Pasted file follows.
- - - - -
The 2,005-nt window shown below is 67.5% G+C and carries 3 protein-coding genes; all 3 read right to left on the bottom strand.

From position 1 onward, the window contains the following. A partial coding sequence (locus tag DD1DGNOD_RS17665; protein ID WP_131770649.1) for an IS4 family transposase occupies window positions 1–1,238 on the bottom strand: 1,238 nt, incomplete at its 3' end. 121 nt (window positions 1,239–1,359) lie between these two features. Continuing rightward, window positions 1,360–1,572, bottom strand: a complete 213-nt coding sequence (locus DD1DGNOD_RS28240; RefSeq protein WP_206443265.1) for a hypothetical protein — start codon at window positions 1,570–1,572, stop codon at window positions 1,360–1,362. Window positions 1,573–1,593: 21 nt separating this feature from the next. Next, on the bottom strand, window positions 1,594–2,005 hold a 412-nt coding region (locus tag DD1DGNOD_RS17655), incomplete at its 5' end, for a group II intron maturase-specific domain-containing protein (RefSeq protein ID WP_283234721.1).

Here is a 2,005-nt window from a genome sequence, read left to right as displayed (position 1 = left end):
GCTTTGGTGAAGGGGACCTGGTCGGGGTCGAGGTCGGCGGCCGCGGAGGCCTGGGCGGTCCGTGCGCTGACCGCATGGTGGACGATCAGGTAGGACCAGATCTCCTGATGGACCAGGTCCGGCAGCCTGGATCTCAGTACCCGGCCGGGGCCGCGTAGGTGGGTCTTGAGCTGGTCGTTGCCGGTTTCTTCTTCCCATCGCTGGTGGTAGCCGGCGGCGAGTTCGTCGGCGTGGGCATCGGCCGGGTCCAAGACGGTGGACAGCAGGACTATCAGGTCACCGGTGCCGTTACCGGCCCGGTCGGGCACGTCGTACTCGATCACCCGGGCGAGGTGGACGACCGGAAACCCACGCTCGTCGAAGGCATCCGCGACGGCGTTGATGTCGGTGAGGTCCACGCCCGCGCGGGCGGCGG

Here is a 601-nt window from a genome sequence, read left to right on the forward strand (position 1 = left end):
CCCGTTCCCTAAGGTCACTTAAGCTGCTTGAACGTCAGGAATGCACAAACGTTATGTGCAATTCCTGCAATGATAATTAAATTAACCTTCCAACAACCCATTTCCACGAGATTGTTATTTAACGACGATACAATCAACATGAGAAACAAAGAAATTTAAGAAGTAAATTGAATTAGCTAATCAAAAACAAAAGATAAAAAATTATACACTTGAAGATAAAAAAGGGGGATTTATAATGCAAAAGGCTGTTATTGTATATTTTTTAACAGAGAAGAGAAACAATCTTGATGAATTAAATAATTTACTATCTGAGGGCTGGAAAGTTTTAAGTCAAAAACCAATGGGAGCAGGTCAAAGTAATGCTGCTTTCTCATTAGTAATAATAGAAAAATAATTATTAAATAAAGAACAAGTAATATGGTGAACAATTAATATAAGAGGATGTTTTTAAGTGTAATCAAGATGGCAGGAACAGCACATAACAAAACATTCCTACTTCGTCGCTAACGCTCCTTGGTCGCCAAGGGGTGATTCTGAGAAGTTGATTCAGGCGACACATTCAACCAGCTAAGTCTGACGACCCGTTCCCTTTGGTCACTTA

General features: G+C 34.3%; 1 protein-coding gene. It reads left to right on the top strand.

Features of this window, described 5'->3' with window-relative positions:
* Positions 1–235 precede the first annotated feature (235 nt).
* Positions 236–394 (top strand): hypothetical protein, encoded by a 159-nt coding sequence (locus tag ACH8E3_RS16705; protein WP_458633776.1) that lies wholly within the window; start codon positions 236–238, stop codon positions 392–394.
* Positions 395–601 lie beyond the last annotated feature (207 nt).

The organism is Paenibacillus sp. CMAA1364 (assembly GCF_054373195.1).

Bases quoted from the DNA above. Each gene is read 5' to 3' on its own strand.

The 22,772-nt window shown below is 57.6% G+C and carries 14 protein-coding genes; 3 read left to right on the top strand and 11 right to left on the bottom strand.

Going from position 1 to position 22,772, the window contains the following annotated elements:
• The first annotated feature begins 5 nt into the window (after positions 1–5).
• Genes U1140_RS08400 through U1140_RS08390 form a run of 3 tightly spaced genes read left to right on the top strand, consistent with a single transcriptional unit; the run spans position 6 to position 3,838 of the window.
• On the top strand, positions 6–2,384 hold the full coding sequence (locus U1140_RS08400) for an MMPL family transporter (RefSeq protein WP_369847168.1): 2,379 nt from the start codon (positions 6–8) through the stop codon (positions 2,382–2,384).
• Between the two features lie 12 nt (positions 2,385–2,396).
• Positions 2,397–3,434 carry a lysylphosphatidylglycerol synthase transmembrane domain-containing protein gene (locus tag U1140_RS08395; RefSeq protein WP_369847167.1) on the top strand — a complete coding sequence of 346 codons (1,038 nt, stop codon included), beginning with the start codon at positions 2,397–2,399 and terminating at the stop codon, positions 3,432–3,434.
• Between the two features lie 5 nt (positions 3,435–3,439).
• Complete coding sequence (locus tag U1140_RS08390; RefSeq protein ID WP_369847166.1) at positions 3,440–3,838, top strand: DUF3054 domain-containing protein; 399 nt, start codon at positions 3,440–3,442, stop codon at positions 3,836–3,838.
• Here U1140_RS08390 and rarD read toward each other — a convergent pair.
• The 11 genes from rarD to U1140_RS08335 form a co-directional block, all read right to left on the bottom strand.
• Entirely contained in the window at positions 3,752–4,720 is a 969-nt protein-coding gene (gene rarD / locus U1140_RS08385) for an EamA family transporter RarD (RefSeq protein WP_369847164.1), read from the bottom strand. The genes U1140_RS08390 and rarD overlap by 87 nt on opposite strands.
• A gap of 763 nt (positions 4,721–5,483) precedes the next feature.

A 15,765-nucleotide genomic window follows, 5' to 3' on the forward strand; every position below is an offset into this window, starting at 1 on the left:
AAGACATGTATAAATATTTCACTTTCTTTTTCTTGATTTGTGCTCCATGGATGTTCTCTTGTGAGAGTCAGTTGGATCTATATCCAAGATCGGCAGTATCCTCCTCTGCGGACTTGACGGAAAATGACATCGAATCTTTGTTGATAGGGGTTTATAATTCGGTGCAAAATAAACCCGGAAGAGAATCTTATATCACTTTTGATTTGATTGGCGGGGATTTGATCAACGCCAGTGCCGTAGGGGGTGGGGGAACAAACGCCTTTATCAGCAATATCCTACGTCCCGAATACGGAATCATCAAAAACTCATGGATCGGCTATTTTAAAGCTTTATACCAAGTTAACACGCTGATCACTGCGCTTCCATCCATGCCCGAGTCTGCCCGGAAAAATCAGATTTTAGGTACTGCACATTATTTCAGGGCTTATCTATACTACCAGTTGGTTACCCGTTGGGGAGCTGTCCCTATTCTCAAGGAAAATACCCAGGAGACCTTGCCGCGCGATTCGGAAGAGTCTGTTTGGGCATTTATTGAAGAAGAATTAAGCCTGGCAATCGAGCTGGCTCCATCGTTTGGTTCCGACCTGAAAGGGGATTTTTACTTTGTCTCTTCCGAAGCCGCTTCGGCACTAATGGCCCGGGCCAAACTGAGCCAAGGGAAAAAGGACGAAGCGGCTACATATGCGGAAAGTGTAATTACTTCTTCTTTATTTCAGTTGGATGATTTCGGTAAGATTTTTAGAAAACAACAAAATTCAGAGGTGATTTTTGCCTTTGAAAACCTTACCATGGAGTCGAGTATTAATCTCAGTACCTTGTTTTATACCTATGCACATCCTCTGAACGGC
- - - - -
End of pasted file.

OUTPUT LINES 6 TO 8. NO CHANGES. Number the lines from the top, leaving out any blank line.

CCCGTTCCCTAAGGTCACTTAAGCTGCTTGAACGTCAGGAATGCACAAACGTTATGTGCAATTCCTGCAATGATAATTAAATTAACCTTCCAACAACCCATTTCCACGAGATTGTTATTTAACGACGATACAATCAACATGAGAAACAAAGAAATTTAAGAAGTAAATTGAATTAGCTAATCAAAAACAAAAGATAAAAAATTATACACTTGAAGATAAAAAAGGGGGATTTATAATGCAAAAGGCTGTTATTGTATATTTTTTAACAGAGAAGAGAAACAATCTTGATGAATTAAATAATTTACTATCTGAGGGCTGGAAAGTTTTAAGTCAAAAACCAATGGGAGCAGGTCAAAGTAATGCTGCTTTCTCATTAGTAATAATAGAAAAATAATTATTAAATAAAGAACAAGTAATATGGTGAACAATTAATATAAGAGGATGTTTTTAAGTGTAATCAAGATGGCAGGAACAGCACATAACAAAACATTCCTACTTCGTCGCTAACGCTCCTTGGTCGCCAAGGGGTGATTCTGAGAAGTTGATTCAGGCGACACATTCAACCAGCTAAGTCTGACGACCCGTTCCCTTTGGTCACTTA

General features: G+C 34.3%; 1 protein-coding gene. It reads left to right on the top strand.

Features of this window, described 5'->3' with window-relative positions: